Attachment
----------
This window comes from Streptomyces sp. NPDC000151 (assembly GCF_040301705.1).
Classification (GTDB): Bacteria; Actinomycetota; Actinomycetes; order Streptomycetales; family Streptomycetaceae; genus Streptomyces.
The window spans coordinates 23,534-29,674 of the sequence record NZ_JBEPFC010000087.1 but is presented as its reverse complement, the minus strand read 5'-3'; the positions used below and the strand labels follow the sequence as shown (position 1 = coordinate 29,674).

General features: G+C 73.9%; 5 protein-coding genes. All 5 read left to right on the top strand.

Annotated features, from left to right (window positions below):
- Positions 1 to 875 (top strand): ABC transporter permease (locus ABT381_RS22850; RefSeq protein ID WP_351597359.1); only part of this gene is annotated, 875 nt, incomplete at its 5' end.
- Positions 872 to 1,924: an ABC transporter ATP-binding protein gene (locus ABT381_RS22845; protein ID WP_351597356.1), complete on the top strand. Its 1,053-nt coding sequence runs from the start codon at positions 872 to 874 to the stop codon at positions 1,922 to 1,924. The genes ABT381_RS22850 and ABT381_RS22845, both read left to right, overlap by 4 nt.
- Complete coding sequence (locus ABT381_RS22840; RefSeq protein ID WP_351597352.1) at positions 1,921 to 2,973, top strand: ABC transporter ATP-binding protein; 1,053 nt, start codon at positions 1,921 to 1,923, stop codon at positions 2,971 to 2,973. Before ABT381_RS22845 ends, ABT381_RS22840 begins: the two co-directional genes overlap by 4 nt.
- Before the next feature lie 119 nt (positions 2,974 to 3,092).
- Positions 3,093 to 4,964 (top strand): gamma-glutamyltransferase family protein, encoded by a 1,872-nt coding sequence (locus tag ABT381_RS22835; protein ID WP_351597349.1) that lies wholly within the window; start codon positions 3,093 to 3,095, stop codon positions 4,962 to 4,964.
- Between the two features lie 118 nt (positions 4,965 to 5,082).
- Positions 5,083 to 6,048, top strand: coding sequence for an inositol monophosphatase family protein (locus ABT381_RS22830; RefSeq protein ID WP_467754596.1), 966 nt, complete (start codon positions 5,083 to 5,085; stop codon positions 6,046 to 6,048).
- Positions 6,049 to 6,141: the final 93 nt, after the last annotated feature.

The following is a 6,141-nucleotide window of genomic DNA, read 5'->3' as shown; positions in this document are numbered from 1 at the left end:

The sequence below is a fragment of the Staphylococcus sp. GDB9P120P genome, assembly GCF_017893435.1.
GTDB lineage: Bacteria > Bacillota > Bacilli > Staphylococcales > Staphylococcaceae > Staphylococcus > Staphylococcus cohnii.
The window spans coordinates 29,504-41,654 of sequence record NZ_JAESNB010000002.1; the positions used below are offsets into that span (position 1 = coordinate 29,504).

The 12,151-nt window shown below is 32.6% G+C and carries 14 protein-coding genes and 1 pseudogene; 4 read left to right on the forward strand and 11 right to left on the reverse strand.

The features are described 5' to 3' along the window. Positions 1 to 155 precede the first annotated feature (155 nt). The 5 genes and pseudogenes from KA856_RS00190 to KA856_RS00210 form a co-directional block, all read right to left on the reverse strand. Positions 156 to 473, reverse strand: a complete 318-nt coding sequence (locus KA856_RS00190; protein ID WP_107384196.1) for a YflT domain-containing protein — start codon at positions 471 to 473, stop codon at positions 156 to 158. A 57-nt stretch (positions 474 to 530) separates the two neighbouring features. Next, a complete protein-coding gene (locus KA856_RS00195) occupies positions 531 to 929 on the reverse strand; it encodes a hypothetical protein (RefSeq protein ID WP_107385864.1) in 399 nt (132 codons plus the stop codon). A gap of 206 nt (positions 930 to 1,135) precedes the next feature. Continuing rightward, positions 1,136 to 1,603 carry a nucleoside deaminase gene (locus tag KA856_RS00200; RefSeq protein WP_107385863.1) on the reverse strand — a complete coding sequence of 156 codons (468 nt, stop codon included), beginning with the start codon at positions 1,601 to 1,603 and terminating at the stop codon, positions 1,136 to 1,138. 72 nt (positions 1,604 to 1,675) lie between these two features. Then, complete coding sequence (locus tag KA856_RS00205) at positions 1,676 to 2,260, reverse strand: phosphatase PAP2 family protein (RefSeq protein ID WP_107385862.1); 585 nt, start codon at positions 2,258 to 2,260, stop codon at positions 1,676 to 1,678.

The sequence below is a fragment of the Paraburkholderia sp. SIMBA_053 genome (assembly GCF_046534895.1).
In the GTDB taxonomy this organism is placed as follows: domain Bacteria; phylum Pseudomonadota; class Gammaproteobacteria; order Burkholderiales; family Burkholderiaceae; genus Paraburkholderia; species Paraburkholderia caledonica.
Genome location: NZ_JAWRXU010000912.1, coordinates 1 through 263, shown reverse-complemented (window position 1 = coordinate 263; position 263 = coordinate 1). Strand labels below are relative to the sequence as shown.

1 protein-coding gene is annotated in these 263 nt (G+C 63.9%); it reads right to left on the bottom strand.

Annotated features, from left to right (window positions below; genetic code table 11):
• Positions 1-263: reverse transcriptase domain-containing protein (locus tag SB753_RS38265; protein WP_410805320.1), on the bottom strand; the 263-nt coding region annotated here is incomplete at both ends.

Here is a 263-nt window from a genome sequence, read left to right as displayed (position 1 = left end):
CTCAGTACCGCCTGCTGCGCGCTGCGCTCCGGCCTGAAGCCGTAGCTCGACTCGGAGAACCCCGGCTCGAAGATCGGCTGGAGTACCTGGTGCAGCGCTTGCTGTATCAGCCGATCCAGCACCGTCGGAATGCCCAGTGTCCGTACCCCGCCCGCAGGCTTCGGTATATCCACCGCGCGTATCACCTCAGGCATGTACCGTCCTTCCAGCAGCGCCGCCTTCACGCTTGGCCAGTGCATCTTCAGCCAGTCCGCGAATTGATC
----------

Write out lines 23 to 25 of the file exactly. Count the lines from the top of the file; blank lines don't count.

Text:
1 protein-coding gene is annotated in these 263 nt (G+C 63.9%); it reads right to left on the bottom strand.

Annotated features, from left to right (window positions below; genetic code table 11):
• Positions 1-263: reverse transcriptase domain-containing protein (locus tag SB753_RS38265; protein WP_410805320.1), on the bottom strand; the 263-nt coding region annotated here is incomplete at both ends.